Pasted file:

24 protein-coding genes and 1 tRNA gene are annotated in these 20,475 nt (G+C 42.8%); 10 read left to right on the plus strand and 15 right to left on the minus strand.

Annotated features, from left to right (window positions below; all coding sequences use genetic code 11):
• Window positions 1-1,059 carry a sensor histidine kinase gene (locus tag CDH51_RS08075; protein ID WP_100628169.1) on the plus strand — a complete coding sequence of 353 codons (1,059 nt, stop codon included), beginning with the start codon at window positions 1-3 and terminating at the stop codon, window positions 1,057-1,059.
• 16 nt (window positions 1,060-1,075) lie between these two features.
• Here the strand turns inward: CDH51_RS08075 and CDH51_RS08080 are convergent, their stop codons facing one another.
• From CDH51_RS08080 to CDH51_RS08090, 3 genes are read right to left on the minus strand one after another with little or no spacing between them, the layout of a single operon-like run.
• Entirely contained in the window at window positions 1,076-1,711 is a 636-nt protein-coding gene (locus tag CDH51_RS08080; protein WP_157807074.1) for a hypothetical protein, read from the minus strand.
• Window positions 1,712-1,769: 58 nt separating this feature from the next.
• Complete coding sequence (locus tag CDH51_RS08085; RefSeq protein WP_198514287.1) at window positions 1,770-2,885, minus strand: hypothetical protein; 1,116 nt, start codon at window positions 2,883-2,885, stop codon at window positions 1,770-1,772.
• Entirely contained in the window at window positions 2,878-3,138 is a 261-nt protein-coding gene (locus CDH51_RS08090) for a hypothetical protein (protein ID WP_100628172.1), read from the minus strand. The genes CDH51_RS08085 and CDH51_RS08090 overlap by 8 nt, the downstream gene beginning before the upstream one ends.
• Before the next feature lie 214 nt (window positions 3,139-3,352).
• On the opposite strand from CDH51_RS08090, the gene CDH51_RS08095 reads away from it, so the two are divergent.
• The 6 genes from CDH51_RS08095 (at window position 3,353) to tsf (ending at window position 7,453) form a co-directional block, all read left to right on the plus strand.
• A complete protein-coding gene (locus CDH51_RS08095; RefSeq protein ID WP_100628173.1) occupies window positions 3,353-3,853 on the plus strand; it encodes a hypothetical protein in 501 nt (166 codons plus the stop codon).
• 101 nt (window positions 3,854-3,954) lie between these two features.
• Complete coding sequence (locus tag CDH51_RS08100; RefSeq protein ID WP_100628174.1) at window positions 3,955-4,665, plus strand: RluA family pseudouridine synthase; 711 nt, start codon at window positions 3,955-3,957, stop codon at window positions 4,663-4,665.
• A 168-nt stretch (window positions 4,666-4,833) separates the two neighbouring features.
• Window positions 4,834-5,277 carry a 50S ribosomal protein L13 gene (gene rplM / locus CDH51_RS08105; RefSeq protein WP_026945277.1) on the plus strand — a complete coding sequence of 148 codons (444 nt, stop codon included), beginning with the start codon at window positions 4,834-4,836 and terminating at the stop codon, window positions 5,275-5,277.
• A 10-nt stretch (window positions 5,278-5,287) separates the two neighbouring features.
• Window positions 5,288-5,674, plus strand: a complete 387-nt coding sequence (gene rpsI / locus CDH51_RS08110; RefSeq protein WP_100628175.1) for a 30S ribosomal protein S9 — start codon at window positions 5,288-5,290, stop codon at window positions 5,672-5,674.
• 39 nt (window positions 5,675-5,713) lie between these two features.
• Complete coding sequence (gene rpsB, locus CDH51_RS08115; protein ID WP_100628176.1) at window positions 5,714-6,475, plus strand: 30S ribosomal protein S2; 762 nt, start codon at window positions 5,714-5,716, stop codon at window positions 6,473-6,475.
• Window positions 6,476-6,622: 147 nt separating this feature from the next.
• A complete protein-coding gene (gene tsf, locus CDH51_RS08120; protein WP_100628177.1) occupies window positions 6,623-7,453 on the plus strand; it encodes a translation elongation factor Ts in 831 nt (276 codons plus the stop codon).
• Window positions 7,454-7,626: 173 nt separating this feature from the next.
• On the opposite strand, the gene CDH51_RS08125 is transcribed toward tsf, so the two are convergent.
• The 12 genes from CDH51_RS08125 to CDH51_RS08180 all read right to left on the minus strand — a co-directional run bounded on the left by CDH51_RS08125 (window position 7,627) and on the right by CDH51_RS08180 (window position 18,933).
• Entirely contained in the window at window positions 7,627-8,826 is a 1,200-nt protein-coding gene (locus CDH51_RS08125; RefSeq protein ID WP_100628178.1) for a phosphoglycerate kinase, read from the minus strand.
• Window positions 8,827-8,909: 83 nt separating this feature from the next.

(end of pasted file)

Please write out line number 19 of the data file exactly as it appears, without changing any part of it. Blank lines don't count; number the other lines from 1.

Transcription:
• A 10-nt stretch (window positions 5,278-5,287) separates the two neighbouring features.